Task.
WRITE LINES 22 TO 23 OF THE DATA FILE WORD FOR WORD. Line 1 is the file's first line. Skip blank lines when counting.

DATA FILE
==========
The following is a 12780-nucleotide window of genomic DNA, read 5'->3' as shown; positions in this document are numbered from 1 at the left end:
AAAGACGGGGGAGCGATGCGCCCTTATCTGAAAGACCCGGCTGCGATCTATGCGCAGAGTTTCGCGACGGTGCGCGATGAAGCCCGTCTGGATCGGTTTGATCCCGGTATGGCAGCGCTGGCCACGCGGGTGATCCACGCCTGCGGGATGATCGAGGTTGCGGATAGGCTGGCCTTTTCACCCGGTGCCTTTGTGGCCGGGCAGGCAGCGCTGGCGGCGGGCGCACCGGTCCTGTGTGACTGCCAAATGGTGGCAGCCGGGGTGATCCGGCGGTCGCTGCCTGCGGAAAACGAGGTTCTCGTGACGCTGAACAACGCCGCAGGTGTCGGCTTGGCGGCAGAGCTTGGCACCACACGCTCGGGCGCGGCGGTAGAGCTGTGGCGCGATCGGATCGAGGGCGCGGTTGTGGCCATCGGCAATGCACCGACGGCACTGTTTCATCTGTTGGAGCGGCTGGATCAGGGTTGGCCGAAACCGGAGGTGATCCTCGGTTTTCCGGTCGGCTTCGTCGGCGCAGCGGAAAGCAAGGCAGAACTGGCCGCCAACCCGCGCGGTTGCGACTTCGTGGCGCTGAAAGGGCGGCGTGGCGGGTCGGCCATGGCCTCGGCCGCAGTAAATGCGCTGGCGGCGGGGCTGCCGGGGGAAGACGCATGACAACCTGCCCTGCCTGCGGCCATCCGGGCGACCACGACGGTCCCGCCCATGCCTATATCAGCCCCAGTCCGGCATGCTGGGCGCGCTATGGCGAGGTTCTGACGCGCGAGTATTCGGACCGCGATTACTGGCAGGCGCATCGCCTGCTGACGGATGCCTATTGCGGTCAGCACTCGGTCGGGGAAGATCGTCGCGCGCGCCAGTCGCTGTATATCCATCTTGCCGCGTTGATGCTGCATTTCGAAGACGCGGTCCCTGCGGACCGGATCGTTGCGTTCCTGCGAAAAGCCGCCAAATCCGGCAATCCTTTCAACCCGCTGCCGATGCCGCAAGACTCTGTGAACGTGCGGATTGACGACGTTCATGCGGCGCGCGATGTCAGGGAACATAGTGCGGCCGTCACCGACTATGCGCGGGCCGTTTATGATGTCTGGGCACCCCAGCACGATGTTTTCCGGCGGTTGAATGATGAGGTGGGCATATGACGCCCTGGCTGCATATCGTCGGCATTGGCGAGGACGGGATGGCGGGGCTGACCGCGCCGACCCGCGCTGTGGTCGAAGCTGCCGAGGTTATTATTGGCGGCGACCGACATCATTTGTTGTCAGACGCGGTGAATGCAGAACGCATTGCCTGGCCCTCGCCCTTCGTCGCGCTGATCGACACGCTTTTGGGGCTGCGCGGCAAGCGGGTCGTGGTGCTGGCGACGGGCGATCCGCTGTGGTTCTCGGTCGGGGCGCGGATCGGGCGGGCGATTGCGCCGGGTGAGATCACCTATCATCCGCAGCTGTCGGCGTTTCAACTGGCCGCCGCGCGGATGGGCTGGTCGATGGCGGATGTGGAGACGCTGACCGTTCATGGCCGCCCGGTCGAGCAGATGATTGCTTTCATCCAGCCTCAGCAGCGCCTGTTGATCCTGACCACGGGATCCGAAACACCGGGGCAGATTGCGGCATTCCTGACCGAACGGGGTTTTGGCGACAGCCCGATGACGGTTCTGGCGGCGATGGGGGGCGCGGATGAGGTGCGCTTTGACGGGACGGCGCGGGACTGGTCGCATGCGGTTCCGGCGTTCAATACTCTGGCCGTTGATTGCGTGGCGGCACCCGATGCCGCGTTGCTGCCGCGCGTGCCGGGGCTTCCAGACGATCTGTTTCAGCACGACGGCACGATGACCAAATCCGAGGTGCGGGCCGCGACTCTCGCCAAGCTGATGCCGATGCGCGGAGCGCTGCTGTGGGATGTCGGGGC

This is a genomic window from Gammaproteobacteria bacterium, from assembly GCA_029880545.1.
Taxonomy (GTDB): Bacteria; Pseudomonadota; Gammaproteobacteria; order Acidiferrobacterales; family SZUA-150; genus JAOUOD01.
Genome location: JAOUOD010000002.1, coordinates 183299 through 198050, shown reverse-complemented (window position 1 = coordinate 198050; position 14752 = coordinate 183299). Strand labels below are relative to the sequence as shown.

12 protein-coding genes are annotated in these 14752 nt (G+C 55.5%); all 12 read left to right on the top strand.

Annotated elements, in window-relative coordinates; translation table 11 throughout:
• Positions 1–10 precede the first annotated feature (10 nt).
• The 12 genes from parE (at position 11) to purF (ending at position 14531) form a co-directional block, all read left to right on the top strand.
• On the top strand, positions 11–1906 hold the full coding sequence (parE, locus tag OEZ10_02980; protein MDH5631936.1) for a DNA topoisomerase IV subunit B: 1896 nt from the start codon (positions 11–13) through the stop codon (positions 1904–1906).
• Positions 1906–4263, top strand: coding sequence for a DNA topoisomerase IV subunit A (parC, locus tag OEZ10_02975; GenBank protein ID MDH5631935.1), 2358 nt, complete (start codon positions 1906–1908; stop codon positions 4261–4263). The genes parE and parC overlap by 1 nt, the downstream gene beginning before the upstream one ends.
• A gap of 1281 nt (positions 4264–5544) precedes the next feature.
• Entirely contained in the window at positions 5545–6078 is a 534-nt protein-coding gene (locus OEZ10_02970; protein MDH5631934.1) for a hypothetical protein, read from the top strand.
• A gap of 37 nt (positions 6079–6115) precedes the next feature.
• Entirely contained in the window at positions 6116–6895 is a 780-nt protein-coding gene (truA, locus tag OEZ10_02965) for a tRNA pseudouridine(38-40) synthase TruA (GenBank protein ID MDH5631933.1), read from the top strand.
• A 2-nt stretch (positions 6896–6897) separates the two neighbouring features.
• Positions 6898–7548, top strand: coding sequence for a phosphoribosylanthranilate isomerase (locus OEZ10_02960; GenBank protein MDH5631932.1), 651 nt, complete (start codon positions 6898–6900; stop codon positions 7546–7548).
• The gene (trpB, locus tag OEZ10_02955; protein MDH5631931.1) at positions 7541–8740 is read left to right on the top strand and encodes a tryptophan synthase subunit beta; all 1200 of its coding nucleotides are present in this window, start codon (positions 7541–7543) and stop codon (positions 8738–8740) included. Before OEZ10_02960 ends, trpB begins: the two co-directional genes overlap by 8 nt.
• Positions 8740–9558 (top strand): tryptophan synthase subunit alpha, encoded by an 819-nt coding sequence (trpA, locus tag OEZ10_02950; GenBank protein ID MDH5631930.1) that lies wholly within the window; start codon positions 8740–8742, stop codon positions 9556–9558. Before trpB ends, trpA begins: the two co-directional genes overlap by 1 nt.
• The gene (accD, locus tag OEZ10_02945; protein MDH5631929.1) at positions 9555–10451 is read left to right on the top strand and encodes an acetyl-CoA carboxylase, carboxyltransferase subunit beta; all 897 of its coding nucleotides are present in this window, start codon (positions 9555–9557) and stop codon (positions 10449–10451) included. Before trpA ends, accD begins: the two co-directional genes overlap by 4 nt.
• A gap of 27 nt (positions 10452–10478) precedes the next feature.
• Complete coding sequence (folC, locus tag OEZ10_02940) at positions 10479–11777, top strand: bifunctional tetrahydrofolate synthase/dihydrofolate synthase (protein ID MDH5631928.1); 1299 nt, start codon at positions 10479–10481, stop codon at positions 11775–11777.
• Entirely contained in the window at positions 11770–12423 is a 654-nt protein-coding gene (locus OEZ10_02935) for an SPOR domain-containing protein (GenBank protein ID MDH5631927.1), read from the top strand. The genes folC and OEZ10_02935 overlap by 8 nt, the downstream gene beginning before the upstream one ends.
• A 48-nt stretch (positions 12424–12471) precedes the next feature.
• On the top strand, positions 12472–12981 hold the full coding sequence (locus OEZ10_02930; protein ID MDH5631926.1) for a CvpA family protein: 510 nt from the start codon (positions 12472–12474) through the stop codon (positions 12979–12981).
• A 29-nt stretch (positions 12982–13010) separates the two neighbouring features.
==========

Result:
• Complete coding sequence (folC, locus tag OEZ10_02940) at positions 10479–11777, top strand: bifunctional tetrahydrofolate synthase/dihydrofolate synthase (protein ID MDH5631928.1); 1299 nt, start codon at positions 10479–10481, stop codon at positions 11775–11777.
• Entirely contained in the window at positions 11770–12423 is a 654-nt protein-coding gene (locus OEZ10_02935) for an SPOR domain-containing protein (GenBank protein ID MDH5631927.1), read from the top strand. The genes folC and OEZ10_02935 overlap by 8 nt, the downstream gene beginning before the upstream one ends.